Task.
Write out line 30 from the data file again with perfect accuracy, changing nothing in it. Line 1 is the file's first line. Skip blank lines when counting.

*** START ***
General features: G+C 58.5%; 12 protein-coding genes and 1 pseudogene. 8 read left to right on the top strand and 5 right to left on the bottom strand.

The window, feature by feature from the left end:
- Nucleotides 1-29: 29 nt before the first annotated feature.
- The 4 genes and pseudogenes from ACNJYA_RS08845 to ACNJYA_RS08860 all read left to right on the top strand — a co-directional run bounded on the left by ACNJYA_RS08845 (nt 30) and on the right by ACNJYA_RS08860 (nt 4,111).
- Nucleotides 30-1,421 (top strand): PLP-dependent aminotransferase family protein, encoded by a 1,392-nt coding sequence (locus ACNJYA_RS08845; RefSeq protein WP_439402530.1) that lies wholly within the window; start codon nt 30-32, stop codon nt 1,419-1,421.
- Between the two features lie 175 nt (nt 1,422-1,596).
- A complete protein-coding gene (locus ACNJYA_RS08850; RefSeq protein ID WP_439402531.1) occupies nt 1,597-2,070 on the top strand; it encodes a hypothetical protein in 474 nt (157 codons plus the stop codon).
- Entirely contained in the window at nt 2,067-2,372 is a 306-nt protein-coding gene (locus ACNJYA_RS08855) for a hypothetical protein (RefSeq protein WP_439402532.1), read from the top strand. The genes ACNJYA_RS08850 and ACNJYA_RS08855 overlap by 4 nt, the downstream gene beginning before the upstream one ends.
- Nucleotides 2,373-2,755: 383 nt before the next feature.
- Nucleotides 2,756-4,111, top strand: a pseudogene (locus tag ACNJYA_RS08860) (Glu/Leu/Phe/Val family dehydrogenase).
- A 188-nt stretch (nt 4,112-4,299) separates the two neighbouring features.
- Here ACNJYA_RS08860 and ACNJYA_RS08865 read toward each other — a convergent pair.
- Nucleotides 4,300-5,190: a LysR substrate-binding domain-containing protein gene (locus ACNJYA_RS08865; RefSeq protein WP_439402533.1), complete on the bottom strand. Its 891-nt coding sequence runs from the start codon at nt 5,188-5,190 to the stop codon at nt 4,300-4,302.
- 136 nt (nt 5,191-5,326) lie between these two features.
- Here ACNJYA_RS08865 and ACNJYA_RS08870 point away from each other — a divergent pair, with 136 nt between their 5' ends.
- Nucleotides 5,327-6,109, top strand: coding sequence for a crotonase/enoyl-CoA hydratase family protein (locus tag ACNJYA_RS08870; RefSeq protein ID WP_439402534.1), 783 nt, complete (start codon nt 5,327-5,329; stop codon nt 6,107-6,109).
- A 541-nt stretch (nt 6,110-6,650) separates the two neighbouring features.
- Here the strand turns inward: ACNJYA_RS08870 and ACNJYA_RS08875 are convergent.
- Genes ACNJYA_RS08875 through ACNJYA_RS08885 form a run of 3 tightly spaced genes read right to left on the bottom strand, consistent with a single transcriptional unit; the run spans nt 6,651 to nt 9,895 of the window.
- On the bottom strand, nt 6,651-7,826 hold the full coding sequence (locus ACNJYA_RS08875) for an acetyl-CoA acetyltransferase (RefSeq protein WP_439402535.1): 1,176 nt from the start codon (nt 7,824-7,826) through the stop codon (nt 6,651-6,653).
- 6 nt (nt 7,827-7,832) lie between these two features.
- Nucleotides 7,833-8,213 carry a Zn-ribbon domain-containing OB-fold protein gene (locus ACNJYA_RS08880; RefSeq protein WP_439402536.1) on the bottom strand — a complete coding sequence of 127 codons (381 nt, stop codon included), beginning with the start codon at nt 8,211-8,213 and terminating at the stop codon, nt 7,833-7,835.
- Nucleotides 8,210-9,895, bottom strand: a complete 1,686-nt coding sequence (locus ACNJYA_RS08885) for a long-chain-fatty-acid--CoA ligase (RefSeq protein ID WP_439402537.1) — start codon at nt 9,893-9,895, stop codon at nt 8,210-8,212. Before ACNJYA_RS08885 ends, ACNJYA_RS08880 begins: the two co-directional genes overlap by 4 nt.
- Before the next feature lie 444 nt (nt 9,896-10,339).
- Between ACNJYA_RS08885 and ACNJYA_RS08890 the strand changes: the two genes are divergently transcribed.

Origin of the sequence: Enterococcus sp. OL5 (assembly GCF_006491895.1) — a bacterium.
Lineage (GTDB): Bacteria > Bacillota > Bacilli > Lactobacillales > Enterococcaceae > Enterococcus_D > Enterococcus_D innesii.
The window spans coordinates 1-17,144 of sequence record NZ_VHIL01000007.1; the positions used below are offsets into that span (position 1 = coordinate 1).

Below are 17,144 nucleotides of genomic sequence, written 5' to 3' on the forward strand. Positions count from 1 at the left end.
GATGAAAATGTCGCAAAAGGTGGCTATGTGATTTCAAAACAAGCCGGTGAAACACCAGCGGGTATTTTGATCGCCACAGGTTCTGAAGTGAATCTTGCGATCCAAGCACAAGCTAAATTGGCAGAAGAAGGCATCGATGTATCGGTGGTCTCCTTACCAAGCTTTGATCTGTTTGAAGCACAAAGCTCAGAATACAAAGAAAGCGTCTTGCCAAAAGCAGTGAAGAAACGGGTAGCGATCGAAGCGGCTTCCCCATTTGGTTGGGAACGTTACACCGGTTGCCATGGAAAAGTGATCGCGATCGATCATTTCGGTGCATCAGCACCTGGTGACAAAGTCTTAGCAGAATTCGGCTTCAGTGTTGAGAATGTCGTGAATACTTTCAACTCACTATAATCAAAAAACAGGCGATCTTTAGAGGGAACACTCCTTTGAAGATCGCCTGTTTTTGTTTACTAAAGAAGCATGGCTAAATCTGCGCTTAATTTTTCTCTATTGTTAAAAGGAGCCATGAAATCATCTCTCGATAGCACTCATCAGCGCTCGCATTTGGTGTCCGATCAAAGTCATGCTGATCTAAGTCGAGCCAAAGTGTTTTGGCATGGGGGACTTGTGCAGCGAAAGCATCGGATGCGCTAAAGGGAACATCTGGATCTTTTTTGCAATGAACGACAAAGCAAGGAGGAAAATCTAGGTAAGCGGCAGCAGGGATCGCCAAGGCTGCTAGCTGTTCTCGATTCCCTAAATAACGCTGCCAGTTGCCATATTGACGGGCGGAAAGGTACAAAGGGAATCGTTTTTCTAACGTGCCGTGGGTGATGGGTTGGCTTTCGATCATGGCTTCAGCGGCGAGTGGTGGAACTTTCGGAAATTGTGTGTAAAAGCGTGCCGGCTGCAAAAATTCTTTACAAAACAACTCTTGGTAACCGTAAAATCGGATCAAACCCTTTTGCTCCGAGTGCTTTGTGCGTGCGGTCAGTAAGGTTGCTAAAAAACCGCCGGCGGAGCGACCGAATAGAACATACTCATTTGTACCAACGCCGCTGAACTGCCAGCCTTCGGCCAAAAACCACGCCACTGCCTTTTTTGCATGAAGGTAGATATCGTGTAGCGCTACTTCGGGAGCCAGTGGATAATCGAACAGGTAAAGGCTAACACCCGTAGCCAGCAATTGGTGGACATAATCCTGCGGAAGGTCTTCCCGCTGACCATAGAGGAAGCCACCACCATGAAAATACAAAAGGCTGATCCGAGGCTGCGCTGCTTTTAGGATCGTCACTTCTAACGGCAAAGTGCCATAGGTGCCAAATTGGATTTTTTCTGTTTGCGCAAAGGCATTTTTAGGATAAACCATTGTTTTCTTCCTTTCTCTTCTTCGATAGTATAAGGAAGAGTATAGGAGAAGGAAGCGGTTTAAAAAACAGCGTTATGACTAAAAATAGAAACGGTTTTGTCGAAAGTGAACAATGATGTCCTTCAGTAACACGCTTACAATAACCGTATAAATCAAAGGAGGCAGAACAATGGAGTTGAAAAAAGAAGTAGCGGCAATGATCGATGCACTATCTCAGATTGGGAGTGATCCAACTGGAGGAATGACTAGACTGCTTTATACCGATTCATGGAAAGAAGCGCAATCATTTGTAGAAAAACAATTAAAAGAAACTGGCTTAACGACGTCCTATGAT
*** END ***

GATGAAAATGTCGCAAAAGGTGGCTATGTGATTTCAAAACAAGCCGGTGAAACACCAGCGGGTATTTTGATCGCCACAGGTTCTGAAGTGAATCTTGCGATCCAAGCACAAGCTAAATTGGCAGAAGAAGGCATCGATGTATCGGTGGTCTCCTTACCAAGCTTTGATCTGTTTGAAGCACAAAGCTCAGAATACAAAGAAAGCGTCTTGCCAAAAGCAGTGAAGAAACGGGTAGCGATCGAAGCGGCTTCCCCATTTGGTTGGGAACGTTACACCGGTTGCCATGGAAAAGTGATCGCGATCGATCATTTCGGTGCATCAGCACCTGGTGACAAAGTCTTAGCAGAATTCGGCTTCAGTGTTGAGAATGTCGTGAATACTTTCAACTCACTATAATCAAAAAACAGGCGATCTTTAGAGGGAACACTCCTTTGAAGATCGCCTGTTTTTGTTTACTAAAGAAGCATGGCTAAATCTGCGCTTAATTTTTCTCTATTGTTAAAAGGAGCCATGAAATCATCTCTCGATAGCACTCATCAGCGCTCGCATTTGGTGTCCGATCAAAGTCATGCTGATCTAAGTCGAGCCAAAGTGTTTTGGCATGGGGGACTTGTGCAGCGAAAGCATCGGATGCGCTAAAGGGAACATCTGGATCTTTTTTGCAATGAACGACAAAGCAAGGAGGAAAATCTAGGTAAGCGGCAGCAGGGATCGCCAAGGCTGCTAGCTGTTCTCGATTCCCTAAATAACGCTGCCAGTTGCCATATTGACGGGCGGAAAGGTACAAAGGGAATCGTTTTTCTAACGTGCCGTGGGTGATGGGTTGGCTTTCGATCATGGCTTCAGCGGCGAGTGGTGGAACTTTCGGAAATTGTGTGTAAAAGCGTGCCGGCTGCAAAAATTCTTTACAAAACAACTCTTGGTAACCGTAAAATCGGATCAAACCCTTTTGCTCCGAGTGCTTTGTGCGTGCGGTCAGTAAGGTTGCTAAAAAACCGCCGGCGGAGCGACCGAATAGAACATACTCATTTGTACCAACGCCGCTGAACTGCCAGCCTTCGGCCAAAAACCACGCCACTGCCTTTTTTGCATGAAGGTAGATATCGTGTAGCGCTACTTCGGGAGCCAGTGGATAATCGAACAGGTAAAGGCTAACACCCGTAGCCAGCAATTGGTGGACATAATCCTGCGGAAGGTCTTCCCGCTGACCATAGAGGAAGCCACCACCATGAAAATACAAAAGGCTGATCCGAGGCTGCGCTGCTTTTAGGATCGTCACTTCTAACGGCAAAGTGCCATAGGTGCCAAATTGGATTTTTTCTGTTTGCGCAAAGGCATTTTTAGGATAAACCATTGTTTTCTTCCTTTCTCTTCTTCGATAGTATAAGGAAGAGTATAGGAGAAGGAAGCGGTTTAAAAAACAGCGTTATGACTAAAAATAGAAACGGTTTTGTCGAAAGTGAACAATGATGTCCTTCAGTAACACGCTTACAATAACCGTATAAATCAAAGGAGGCAGAACAATGGAGTTGAAAAAAGAAGTAGCGGCAATGATCGATGCACTATCTCAGATTGGGAGTGATCCAACTGGAGGAATGACTAGACTGCTTTATACCGATTCATGGAAAGAAGCGCAATCATTTGTAGAAAAACAATTAAAAGAAACTGGCTTAACGACGTCCTATGAT